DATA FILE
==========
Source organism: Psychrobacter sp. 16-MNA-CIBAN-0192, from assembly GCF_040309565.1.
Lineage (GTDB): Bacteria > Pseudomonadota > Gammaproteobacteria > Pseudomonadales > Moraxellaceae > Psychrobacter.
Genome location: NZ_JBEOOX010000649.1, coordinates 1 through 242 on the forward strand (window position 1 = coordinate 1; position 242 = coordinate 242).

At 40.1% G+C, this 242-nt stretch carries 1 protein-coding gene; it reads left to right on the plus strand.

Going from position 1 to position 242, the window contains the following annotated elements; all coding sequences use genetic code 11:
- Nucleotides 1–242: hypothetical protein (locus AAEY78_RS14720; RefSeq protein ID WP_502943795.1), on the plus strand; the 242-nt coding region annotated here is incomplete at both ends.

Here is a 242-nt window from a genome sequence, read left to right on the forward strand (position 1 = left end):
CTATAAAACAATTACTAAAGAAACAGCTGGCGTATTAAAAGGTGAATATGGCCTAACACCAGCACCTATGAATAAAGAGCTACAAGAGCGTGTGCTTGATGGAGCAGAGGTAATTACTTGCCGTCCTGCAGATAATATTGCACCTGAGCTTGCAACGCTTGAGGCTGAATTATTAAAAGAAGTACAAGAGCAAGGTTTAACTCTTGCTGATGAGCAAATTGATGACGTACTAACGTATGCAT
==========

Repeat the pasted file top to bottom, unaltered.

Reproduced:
Source organism: Psychrobacter sp. 16-MNA-CIBAN-0192, from assembly GCF_040309565.1.
Lineage (GTDB): Bacteria > Pseudomonadota > Gammaproteobacteria > Pseudomonadales > Moraxellaceae > Psychrobacter.
Genome location: NZ_JBEOOX010000649.1, coordinates 1 through 242 on the forward strand (window position 1 = coordinate 1; position 242 = coordinate 242).

At 40.1% G+C, this 242-nt stretch carries 1 protein-coding gene; it reads left to right on the plus strand.

Going from position 1 to position 242, the window contains the following annotated elements; all coding sequences use genetic code 11:
- Nucleotides 1–242: hypothetical protein (locus AAEY78_RS14720; RefSeq protein ID WP_502943795.1), on the plus strand; the 242-nt coding region annotated here is incomplete at both ends.

Here is a 242-nt window from a genome sequence, read left to right on the forward strand (position 1 = left end):
CTATAAAACAATTACTAAAGAAACAGCTGGCGTATTAAAAGGTGAATATGGCCTAACACCAGCACCTATGAATAAAGAGCTACAAGAGCGTGTGCTTGATGGAGCAGAGGTAATTACTTGCCGTCCTGCAGATAATATTGCACCTGAGCTTGCAACGCTTGAGGCTGAATTATTAAAAGAAGTACAAGAGCAAGGTTTAACTCTTGCTGATGAGCAAATTGATGACGTACTAACGTATGCAT